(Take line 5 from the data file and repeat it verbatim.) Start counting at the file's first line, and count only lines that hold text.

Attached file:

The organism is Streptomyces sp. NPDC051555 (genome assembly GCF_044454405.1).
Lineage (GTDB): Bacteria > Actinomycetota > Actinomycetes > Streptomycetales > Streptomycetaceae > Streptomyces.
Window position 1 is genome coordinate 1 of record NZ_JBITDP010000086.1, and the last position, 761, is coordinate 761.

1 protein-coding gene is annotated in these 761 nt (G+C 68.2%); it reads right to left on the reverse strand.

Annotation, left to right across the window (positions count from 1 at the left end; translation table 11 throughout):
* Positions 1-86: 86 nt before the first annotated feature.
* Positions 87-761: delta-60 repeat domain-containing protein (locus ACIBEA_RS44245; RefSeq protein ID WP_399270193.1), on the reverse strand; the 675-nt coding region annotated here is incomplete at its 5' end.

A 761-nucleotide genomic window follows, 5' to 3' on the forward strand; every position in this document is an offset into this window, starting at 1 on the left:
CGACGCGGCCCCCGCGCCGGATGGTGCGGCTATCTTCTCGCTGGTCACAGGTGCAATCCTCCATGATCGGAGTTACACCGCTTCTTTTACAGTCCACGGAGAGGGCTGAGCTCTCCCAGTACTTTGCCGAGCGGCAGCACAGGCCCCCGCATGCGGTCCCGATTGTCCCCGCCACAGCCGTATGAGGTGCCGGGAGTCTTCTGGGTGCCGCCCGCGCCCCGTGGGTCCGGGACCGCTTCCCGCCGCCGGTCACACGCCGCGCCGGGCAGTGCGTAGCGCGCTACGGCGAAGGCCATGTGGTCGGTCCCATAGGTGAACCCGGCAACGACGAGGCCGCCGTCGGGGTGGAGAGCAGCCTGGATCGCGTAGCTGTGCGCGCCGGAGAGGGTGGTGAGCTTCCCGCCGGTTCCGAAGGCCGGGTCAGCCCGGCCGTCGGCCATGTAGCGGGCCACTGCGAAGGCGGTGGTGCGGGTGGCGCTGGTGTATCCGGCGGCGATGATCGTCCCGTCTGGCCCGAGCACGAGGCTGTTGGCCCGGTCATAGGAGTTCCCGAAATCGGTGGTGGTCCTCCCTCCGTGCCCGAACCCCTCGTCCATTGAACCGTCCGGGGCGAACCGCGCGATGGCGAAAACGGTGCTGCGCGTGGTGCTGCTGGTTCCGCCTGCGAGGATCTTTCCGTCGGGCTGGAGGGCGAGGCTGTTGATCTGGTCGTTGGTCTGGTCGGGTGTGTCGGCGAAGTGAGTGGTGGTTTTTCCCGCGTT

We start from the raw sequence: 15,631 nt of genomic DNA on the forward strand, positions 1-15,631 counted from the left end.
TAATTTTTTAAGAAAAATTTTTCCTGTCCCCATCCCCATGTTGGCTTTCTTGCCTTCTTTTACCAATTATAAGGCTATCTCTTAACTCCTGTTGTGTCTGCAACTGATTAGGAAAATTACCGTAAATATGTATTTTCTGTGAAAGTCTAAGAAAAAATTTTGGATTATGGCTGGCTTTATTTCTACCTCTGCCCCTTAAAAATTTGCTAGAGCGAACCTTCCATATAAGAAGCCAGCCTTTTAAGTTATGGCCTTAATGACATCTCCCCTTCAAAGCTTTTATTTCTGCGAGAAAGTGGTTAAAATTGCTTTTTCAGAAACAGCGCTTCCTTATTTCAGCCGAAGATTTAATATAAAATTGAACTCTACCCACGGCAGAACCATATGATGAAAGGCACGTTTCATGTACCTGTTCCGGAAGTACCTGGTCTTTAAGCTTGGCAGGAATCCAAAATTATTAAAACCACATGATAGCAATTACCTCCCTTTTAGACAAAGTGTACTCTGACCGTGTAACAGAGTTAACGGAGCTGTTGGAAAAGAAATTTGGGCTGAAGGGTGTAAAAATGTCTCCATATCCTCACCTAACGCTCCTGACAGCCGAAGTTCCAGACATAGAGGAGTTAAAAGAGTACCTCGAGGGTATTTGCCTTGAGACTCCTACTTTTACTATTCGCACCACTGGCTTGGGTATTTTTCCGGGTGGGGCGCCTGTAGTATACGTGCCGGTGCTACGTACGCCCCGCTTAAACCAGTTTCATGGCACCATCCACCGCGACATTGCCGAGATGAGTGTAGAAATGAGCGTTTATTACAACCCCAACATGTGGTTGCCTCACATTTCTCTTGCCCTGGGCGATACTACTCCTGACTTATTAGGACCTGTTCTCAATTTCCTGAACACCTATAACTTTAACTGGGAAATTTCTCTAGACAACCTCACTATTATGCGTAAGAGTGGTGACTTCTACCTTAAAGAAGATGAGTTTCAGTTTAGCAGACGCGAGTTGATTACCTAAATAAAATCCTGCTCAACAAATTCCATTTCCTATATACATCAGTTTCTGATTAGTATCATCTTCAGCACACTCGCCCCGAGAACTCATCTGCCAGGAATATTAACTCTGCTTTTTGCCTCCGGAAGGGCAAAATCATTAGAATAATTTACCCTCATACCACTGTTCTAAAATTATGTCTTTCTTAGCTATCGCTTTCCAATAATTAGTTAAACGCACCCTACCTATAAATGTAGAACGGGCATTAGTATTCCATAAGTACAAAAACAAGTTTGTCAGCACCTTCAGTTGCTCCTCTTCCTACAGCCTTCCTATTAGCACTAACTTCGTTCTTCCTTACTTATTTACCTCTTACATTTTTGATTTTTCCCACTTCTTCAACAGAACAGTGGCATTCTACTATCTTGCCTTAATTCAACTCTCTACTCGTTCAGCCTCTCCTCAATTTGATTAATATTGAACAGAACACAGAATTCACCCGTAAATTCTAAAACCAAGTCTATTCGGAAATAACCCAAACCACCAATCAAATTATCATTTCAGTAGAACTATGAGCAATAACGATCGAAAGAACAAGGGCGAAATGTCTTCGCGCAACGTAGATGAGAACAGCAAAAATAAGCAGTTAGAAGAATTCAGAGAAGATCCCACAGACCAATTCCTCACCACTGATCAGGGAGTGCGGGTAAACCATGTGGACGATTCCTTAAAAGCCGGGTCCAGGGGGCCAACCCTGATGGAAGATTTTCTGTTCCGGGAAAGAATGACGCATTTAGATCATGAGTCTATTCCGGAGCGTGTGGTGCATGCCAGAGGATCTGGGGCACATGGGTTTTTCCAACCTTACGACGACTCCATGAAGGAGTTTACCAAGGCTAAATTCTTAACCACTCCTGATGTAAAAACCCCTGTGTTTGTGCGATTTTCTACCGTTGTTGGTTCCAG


Annotation, left to right across the window (positions count from 1 at the left end; translation table 11 throughout):